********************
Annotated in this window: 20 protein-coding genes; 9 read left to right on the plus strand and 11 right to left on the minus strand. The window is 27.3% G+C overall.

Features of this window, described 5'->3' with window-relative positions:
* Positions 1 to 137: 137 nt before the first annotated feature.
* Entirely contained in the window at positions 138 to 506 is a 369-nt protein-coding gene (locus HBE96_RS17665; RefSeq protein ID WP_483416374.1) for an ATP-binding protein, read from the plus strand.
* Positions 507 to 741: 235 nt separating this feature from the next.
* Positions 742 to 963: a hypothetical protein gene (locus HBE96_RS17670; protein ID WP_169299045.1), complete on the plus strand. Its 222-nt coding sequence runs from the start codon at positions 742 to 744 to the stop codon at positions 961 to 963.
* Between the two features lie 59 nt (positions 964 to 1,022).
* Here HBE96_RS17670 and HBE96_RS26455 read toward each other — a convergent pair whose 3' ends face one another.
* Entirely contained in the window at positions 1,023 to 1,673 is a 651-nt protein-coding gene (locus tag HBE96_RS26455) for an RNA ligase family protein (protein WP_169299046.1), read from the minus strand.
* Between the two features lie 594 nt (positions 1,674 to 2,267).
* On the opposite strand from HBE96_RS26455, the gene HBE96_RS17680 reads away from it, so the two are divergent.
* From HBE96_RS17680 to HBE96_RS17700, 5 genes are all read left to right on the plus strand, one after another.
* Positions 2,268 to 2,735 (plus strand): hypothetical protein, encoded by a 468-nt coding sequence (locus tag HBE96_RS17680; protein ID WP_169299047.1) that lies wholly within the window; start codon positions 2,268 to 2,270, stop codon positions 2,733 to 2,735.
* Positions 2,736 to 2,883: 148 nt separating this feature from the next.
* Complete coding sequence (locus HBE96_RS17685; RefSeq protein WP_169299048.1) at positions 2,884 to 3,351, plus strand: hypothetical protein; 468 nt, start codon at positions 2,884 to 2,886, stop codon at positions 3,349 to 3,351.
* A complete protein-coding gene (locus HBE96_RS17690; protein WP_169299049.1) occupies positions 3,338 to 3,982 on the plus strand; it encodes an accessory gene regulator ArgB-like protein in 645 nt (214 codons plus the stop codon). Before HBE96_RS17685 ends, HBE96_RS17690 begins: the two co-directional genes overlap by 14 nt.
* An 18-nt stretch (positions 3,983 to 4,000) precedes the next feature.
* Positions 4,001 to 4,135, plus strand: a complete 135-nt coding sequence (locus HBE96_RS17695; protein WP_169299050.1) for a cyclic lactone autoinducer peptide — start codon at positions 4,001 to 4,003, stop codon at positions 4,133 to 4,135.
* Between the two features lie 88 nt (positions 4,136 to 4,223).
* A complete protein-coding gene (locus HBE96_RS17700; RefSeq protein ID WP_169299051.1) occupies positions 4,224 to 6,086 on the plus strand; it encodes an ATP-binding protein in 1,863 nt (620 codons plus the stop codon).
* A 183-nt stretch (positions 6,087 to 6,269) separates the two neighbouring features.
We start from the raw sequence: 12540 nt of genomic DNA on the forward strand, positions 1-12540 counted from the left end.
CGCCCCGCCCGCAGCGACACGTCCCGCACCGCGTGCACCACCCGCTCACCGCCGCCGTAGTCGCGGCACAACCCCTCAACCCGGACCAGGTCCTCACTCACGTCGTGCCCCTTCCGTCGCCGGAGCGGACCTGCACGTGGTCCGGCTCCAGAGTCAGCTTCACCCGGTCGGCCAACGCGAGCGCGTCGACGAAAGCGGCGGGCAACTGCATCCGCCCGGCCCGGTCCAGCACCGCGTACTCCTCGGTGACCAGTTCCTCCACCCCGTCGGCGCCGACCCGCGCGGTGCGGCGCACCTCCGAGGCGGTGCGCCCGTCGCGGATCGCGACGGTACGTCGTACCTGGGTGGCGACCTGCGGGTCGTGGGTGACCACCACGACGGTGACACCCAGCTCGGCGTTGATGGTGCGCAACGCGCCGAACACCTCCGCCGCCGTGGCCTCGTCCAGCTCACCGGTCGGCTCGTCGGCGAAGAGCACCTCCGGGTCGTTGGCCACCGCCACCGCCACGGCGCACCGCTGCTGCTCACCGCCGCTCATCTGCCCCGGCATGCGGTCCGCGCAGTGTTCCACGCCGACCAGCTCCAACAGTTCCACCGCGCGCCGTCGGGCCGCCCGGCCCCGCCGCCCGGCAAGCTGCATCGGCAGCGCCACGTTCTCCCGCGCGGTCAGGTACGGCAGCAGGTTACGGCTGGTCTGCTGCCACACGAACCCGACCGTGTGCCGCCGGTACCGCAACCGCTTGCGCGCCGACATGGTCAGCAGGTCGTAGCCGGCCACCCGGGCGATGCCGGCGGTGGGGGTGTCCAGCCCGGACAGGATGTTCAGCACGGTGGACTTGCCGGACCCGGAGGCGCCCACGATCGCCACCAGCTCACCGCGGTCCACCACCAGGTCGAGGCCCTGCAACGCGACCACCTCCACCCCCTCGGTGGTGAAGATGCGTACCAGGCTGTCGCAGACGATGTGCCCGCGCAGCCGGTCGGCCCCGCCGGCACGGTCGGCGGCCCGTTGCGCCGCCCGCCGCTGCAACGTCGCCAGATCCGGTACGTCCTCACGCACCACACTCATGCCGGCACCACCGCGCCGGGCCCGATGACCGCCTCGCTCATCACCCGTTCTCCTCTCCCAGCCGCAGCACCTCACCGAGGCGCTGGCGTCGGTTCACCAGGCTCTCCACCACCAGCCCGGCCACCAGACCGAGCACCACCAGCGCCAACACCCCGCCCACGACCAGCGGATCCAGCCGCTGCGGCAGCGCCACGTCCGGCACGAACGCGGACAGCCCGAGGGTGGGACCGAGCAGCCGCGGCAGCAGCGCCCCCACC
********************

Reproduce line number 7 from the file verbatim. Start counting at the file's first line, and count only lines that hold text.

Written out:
* Between the two features lie 59 nt (positions 964 to 1,022).